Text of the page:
BOSTON — The next head of the Boston Red Sox baseball operations department might or might not have experience running a team. Come from inside the organization, or outside. Have a lofty title like Chief Baseball Officer -- or not.
It might even be more than one person.
“We just don’t know where it’s going to go,” Red Sox President Sam Kennedy said on Monday, a day after the regular season ended with a third last-place finish in four years. “I think you’d be irresponsible not to consider all options.”
Kennedy said the Red Sox could begin interviewing candidates to replace fired Chief Baseball Officer Chaim Bloom this week, but the job or jobs could look different than the one that he had. Bloom was fired with less than three weeks left in the season after failing to meet his mandate to shed payroll — and stars like Mookie Betts — while still winning in the major leagues and building a successful farm system at the same time.
“We should be playing right now. That’s the goal each and every year,” Kennedy said. “We think it’s possible to build and win. We also recognize that this division isn’t getting any easier. It’s incredibly competitive, and we’ve got a lot of work in front of us.”
The only thing that seems certain for the once-proud franchise is that Alex Cora will be back as manager – for 2024 and likely beyond. Although the Red Sox skipper had mentioned wanting to have a front office role at some point, he said on Monday he was content in his current job.
“I’m not prepared to do that,” he said. “I feel like the impact that I can make here in this organization in the upcoming years will be in the dugout.
“It’s not an easy job. If you know baseball and you know how to talk baseball, it doesn’t mean you’re prepared to run an organization. And I’m very comfortable doing what I’m doing.”
A day after longtime Red Sox pitcher Tim Wakefield died at the age of 57, Kennedy began the postseason news conference by remembering the knuckleballer, broadcaster and charity stalwart.
“We love Wake, for everything he stood for,” Kennedy said, adding a message for fans: “Losing an icon like Tim Wakefield is an incredibly difficult thing. And we feel we feel your pain and we’re really, really sorry for your loss.”
On Monday, the main Fenway Park video board in center field bore Wakefield’s picture, with his wife, Stacy, and the World Series trophy; the scoreboard on the Green Monster had Wakefield’s No. 49 where the Red Sox starting pitcher’s number would go.
Kennedy said the Red Sox have not decided on how Wakefield will be remembered next season, when the team will be celebrating 20 years since the drought-snapping 2004 World Series championship. The goal is to include fans and other people whose lives were touched by him.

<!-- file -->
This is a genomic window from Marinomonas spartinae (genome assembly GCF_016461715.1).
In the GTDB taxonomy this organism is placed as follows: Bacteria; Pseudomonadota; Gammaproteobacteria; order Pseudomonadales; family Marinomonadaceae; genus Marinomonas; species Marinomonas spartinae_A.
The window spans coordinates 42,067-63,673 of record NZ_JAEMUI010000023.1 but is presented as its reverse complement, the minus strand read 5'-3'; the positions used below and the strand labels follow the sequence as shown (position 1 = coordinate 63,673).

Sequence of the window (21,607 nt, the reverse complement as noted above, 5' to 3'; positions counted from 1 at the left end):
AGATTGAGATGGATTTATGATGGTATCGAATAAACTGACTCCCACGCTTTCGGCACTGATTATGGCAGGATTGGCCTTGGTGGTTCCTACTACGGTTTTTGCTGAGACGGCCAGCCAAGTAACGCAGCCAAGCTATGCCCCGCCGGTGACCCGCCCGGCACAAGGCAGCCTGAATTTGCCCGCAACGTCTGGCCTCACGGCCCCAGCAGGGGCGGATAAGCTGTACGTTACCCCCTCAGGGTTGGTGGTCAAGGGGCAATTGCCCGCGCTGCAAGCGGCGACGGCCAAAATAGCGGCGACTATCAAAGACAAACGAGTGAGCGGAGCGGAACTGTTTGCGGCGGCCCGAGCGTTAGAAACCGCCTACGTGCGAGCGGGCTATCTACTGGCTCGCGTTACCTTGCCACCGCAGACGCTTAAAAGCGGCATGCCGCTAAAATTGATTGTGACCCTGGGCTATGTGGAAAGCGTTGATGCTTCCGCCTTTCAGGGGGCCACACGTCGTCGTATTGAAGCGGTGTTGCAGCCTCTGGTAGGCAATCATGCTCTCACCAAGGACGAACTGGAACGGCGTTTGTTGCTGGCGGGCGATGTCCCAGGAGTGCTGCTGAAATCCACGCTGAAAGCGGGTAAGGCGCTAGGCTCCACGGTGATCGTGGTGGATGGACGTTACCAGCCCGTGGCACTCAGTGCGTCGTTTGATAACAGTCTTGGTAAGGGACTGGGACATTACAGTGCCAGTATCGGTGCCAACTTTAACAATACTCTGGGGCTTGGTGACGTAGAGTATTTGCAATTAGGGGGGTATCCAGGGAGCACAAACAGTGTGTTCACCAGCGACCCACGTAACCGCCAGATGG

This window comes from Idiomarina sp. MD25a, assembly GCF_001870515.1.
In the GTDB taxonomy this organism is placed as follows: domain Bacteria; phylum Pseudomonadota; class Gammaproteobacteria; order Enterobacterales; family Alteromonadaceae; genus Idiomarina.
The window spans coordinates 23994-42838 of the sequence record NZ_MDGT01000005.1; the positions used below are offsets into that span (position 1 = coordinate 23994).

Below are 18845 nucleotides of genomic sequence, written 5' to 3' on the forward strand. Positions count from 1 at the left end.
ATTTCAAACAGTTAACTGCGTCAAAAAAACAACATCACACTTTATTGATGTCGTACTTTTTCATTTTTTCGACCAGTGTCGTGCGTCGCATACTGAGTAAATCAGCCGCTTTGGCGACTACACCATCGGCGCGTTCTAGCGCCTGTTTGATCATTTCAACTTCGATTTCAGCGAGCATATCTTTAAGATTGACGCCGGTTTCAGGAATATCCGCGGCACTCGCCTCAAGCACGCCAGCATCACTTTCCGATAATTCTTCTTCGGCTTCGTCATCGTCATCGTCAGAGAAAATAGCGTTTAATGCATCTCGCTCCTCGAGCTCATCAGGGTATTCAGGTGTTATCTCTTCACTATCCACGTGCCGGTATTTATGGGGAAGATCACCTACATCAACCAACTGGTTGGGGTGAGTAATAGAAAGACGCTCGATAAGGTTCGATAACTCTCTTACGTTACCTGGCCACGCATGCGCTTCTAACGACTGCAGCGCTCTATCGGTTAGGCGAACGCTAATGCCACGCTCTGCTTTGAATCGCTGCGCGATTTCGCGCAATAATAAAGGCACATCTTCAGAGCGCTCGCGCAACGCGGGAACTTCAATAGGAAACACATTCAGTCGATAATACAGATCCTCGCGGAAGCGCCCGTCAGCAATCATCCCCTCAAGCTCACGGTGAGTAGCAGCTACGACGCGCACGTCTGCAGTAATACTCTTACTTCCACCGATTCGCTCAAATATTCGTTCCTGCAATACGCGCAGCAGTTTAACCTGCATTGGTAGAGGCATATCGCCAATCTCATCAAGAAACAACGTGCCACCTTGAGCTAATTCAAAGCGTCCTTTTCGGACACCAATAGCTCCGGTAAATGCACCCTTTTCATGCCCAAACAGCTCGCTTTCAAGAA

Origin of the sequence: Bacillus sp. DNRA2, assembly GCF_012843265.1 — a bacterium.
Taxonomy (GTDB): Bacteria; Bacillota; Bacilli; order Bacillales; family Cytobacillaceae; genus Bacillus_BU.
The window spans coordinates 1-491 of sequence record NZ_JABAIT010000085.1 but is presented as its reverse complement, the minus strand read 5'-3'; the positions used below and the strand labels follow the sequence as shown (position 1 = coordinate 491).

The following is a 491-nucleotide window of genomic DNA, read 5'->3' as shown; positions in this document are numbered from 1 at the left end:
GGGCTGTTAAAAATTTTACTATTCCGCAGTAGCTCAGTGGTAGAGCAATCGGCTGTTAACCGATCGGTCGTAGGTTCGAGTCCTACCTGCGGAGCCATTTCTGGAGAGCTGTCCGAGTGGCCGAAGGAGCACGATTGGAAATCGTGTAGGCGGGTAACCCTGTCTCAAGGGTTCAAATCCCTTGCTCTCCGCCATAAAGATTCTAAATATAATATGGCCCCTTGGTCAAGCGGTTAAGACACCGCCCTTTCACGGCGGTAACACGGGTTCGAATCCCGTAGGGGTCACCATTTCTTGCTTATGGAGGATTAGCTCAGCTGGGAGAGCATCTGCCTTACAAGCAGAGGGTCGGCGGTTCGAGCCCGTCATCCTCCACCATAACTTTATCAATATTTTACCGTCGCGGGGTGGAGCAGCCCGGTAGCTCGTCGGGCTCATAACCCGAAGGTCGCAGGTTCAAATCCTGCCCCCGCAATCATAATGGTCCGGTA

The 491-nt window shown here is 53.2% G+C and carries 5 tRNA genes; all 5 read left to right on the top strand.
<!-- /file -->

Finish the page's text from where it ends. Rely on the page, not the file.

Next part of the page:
Kennedy said the team hasn’t decided whether Curt Schilling, who was also a member of the ‘04 team, would be welcomed back for any anniversary ceremonies. It was Schilling who outed Wakefield’s condition — without permission — three days before he died, infuriating many of their teammates.
“I’ve been focused on Wake and the family,” Kennedy said.
In other news:
—Kennedy wouldn’t comment on whether the team would pursue Shohei Ohtani, the two-way Los Angeles Angels star who is due to become a free agent. But Kennedy promised the Red Sox would be active in the offseason in any market that can reverse the recent results.
“We will consider anything and everything to improve for the short term and for the long term,” Kennedy said. “We’ve had two very disappointing seasons, but there’s just nothing like winning in Boston. And we need to get that back.”
—Kennedy insisted that running the Red Sox remains a coveted job, even though the new baseball boss won’t have the power to pick his own manager.
“If you want to run a baseball organization, this is where you want to be,” he said. “You want to be in Boston. Why? Because it matters here more than anywhere else. So if you’re not up for that challenge: Thanks, but no thanks.”
—The Red Sox have increased season ticket prices by “low single digits” despite a second straight last-place finish. The total season attendance was 2.67 million -- up about 500 fans per game from last year but worse than any other non-pandemic season since 2002.
Baseball-wide, the increase in the first year of pitch clocks and other initiatives to juice up the games was about 2,400 – almost 10%.
This is a developing story. Check back for updates as more information becomes available.
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